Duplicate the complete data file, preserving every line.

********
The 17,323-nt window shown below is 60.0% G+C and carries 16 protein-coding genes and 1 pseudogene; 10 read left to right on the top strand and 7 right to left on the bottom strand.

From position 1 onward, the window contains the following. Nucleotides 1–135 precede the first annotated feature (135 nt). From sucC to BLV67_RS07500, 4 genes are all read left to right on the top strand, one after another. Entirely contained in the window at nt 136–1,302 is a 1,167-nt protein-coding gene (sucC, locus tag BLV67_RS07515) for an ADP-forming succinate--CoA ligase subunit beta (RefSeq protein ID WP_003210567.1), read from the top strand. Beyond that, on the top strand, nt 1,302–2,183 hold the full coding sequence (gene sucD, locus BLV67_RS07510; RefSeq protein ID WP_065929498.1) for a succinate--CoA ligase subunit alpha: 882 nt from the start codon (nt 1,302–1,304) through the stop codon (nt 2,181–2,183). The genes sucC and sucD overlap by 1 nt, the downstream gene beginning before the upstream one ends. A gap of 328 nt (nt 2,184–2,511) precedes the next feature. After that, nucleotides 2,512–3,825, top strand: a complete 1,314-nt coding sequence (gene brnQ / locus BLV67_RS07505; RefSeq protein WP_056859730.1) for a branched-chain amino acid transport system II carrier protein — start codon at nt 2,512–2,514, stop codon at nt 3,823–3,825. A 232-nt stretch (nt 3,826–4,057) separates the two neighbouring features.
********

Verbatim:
The 17,323-nt window shown below is 60.0% G+C and carries 16 protein-coding genes and 1 pseudogene; 10 read left to right on the top strand and 7 right to left on the bottom strand.

From position 1 onward, the window contains the following. Nucleotides 1–135 precede the first annotated feature (135 nt). From sucC to BLV67_RS07500, 4 genes are all read left to right on the top strand, one after another. Entirely contained in the window at nt 136–1,302 is a 1,167-nt protein-coding gene (sucC, locus tag BLV67_RS07515) for an ADP-forming succinate--CoA ligase subunit beta (RefSeq protein ID WP_003210567.1), read from the top strand. Beyond that, on the top strand, nt 1,302–2,183 hold the full coding sequence (gene sucD, locus BLV67_RS07510; RefSeq protein ID WP_065929498.1) for a succinate--CoA ligase subunit alpha: 882 nt from the start codon (nt 1,302–1,304) through the stop codon (nt 2,181–2,183). The genes sucC and sucD overlap by 1 nt, the downstream gene beginning before the upstream one ends. A gap of 328 nt (nt 2,184–2,511) precedes the next feature. After that, nucleotides 2,512–3,825, top strand: a complete 1,314-nt coding sequence (gene brnQ / locus BLV67_RS07505; RefSeq protein WP_056859730.1) for a branched-chain amino acid transport system II carrier protein — start codon at nt 2,512–2,514, stop codon at nt 3,823–3,825. A 232-nt stretch (nt 3,826–4,057) separates the two neighbouring features.